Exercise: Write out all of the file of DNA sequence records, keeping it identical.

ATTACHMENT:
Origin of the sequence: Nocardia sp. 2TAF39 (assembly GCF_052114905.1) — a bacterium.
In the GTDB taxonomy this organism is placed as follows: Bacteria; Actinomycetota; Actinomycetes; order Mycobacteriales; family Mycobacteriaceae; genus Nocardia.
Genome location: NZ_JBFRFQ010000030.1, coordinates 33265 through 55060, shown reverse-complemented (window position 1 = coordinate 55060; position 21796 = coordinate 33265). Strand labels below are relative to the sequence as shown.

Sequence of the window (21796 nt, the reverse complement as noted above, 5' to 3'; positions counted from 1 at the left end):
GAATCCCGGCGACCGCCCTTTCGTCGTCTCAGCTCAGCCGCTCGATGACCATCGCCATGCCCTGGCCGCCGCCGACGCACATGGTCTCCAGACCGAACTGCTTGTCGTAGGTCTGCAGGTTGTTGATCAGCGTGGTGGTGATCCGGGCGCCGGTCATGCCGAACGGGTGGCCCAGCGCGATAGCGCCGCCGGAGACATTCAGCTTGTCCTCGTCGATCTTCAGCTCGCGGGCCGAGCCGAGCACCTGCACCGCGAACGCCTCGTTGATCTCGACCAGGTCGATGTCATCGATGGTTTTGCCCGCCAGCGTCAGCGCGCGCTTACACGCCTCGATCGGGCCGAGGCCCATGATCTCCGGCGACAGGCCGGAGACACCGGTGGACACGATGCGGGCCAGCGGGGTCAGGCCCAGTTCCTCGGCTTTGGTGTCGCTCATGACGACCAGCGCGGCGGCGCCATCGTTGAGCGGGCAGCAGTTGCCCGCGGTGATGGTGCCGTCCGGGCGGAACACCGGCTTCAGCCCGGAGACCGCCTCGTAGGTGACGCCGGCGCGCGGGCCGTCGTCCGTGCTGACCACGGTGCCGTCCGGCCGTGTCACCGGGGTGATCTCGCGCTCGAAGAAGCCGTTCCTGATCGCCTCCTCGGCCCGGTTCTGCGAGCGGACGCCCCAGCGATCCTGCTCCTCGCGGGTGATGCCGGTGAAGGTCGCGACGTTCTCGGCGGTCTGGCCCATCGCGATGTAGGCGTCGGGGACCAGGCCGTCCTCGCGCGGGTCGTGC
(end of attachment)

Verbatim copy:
Origin of the sequence: Nocardia sp. 2TAF39 (assembly GCF_052114905.1) — a bacterium.
In the GTDB taxonomy this organism is placed as follows: Bacteria; Actinomycetota; Actinomycetes; order Mycobacteriales; family Mycobacteriaceae; genus Nocardia.
Genome location: NZ_JBFRFQ010000030.1, coordinates 33265 through 55060, shown reverse-complemented (window position 1 = coordinate 55060; position 21796 = coordinate 33265). Strand labels below are relative to the sequence as shown.

Sequence of the window (21796 nt, the reverse complement as noted above, 5' to 3'; positions counted from 1 at the left end):
GAATCCCGGCGACCGCCCTTTCGTCGTCTCAGCTCAGCCGCTCGATGACCATCGCCATGCCCTGGCCGCCGCCGACGCACATGGTCTCCAGACCGAACTGCTTGTCGTAGGTCTGCAGGTTGTTGATCAGCGTGGTGGTGATCCGGGCGCCGGTCATGCCGAACGGGTGGCCCAGCGCGATAGCGCCGCCGGAGACATTCAGCTTGTCCTCGTCGATCTTCAGCTCGCGGGCCGAGCCGAGCACCTGCACCGCGAACGCCTCGTTGATCTCGACCAGGTCGATGTCATCGATGGTTTTGCCCGCCAGCGTCAGCGCGCGCTTACACGCCTCGATCGGGCCGAGGCCCATGATCTCCGGCGACAGGCCGGAGACACCGGTGGACACGATGCGGGCCAGCGGGGTCAGGCCCAGTTCCTCGGCTTTGGTGTCGCTCATGACGACCAGCGCGGCGGCGCCATCGTTGAGCGGGCAGCAGTTGCCCGCGGTGATGGTGCCGTCCGGGCGGAACACCGGCTTCAGCCCGGAGACCGCCTCGTAGGTGACGCCGGCGCGCGGGCCGTCGTCCGTGCTGACCACGGTGCCGTCCGGCCGTGTCACCGGGGTGATCTCGCGCTCGAAGAAGCCGTTCCTGATCGCCTCCTCGGCCCGGTTCTGCGAGCGGACGCCCCAGCGATCCTGCTCCTCGCGGGTGATGCCGGTGAAGGTCGCGACGTTCTCGGCGGTCTGGCCCATCGCGATGTAGGCGTCGGGGACCAGGCCGTCCTCGCGCGGGTCGTGC